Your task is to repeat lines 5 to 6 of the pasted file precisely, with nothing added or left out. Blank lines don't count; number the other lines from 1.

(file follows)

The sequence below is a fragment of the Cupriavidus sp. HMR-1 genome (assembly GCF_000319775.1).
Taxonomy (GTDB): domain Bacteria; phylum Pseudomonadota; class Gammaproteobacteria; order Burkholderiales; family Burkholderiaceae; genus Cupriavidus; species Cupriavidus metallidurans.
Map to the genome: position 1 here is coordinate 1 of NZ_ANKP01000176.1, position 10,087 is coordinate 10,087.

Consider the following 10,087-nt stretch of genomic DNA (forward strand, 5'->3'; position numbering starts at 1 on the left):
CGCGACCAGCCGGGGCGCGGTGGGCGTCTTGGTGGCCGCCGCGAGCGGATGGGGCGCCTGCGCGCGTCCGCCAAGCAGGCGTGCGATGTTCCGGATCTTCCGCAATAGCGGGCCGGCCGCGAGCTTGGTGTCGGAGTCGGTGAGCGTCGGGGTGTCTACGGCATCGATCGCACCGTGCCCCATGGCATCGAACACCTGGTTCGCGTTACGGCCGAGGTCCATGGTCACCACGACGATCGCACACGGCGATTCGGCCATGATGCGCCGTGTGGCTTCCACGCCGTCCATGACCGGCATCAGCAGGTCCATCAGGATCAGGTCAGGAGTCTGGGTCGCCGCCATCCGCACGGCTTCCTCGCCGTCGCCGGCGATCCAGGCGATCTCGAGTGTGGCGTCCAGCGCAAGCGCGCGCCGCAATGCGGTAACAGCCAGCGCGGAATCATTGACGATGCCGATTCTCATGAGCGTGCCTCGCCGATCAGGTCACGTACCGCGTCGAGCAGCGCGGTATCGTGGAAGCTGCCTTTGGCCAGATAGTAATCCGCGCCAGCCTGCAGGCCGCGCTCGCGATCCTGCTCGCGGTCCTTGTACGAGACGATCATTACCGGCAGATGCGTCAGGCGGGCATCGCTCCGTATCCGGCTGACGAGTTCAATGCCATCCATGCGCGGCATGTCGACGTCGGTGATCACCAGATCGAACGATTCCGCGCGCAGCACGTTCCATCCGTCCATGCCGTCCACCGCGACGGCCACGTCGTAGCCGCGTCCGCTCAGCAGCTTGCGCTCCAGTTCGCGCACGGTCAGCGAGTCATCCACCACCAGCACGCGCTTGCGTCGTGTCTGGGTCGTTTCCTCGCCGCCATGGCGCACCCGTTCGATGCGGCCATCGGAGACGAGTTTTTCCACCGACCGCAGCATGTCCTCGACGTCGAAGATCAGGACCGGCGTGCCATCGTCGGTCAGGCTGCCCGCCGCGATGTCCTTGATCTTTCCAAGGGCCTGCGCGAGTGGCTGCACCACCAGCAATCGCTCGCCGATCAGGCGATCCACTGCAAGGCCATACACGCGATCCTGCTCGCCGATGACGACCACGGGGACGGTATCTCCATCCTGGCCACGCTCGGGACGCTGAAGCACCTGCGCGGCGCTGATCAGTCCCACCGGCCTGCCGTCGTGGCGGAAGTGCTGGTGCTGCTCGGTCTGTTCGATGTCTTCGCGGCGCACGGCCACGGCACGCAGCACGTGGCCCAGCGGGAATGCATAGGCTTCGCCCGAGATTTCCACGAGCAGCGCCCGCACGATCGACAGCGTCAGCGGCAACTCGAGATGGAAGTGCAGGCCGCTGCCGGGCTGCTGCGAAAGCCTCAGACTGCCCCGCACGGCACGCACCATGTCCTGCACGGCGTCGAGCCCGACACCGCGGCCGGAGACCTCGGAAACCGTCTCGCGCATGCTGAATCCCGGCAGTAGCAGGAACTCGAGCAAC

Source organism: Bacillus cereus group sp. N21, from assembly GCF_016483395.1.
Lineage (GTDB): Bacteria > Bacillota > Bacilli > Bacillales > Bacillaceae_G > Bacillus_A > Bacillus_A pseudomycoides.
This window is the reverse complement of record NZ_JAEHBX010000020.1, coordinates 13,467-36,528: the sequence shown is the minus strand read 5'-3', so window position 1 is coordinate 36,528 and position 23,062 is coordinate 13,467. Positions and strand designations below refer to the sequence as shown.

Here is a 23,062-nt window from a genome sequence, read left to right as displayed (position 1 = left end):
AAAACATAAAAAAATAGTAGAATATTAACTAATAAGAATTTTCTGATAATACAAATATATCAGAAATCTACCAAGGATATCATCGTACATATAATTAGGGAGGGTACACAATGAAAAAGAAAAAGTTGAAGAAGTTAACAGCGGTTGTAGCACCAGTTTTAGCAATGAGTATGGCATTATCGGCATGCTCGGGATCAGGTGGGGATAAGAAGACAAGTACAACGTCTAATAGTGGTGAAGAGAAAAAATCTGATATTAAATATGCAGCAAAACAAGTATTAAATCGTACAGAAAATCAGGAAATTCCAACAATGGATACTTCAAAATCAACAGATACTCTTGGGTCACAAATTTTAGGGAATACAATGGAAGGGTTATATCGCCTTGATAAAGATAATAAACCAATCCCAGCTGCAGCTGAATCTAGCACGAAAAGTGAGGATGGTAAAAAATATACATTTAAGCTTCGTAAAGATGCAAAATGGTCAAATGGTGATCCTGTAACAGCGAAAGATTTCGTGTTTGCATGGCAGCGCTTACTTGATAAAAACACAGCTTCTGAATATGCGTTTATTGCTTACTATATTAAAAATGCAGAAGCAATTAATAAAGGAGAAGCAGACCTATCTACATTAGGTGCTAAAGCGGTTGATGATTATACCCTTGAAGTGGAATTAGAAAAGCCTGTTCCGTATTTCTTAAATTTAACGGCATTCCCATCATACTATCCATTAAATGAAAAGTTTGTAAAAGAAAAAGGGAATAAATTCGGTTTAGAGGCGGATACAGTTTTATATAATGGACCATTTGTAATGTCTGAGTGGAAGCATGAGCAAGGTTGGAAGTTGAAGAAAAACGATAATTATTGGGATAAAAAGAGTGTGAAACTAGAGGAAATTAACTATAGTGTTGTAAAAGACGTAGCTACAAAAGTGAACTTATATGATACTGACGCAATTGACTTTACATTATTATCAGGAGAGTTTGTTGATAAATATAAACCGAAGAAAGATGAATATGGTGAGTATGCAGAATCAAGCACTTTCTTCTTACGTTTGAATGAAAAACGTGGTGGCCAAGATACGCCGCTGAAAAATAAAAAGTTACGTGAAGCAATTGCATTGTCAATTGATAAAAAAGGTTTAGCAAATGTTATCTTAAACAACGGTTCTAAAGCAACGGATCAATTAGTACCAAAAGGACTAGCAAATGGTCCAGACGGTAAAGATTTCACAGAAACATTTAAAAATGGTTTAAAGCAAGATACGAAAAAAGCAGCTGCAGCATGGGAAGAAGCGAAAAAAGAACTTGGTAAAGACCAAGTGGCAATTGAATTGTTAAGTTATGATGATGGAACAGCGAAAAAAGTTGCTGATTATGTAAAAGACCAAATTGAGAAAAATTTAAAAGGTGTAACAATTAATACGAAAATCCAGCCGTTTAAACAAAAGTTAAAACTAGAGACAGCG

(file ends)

CGCGACCAGCCGGGGCGCGGTGGGCGTCTTGGTGGCCGCCGCGAGCGGATGGGGCGCCTGCGCGCGTCCGCCAAGCAGGCGTGCGATGTTCCGGATCTTCCGCAATAGCGGGCCGGCCGCGAGCTTGGTGTCGGAGTCGGTGAGCGTCGGGGTGTCTACGGCATCGATCGCACCGTGCCCCATGGCATCGAACACCTGGTTCGCGTTACGGCCGAGGTCCATGGTCACCACGACGATCGCACACGGCGATTCGGCCATGATGCGCCGTGTGGCTTCCACGCCGTCCATGACCGGCATCAGCAGGTCCATCAGGATCAGGTCAGGAGTCTGGGTCGCCGCCATCCGCACGGCTTCCTCGCCGTCGCCGGCGATCCAGGCGATCTCGAGTGTGGCGTCCAGCGCAAGCGCGCGCCGCAATGCGGTAACAGCCAGCGCGGAATCATTGACGATGCCGATTCTCATGAGCGTGCCTCGCCGATCAGGTCACGTACCGCGTCGAGCAGCGCGGTATCGTGGAAGCTGCCTTTGGCCAGATAGTAATCCGCGCCAGCCTGCAGGCCGCGCTCGCGATCCTGCTCGCGGTCCTTGTACGAGACGATCATTACCGGCAGATGCGTCAGGCGGGCATCGCTCCGTATCCGGCTGACGAGTTCAATGCCATCCATGCGCGGCATGTCGACGTCGGTGATCACCAGATCGAACGATTCCGCGCGCAGCACGTTCCATCCGTCCATGCCGTCCACCGCGACGGCCACGTCGTAGCCGCGTCCGCTCAGCAGCTTGCGCTCCAGTTCGCGCACGGTCAGCGAGTCATCCACCACCAGCACGCGCTTGCGTCGTGTCTGGGTCGTTTCCTCGCCGCCATGGCGCACCCGTTCGATGCGGCCATCGGAGACGAGTTTTTCCACCGACCGCAGCATGTCCTCGACGTCGAAGATCAGGACCGGCGTGCCATCGTCGGTCAGGCTGCCCGCCGCGATGTCCTTGATCTTTCCAAGGGCCTGCGCGAGTGGCTGCACCACCAGCAATCGCTCGCCGATCAGGCGATCCACTGCAAGGCCATACACGCGATCCTGCTCGCCGATGACGACCACGGGGACGGTATCTCCATCCTGGCCACGCTCGGGACGCTGAAGCACCTGCGCGGCGCTGATCAGTCCCACCGGCCTGCCGTCGTGGCGGAAGTGCTGGTGCTGCTCGGTCTGTTCGATGTCTTCGCGGCGCACGGCCACGGCACGCAGCACGTGGCCCAGCGGGAATGCATAGGCTTCGCCCGAGATTTCCACGAGCAGCGCCCGCACGATCGACAGCGTCAGCGGCAACTCGAGATGGAAGTGCAGGCCGCTGCCGGGCTGCTGCGAAAGCCTCAGACTGCCCCGCACGGCACGCACCATGTCCTGCACGGCGTCGAGCCCGACACCGCGGCCGGAGACCTCGGAAACCGTCTCGCGCATGCTGAATCCCGGCAGTAGCAGGAACTCGAGCAAC

Source organism: Bacillus cereus group sp. N21, from assembly GCF_016483395.1.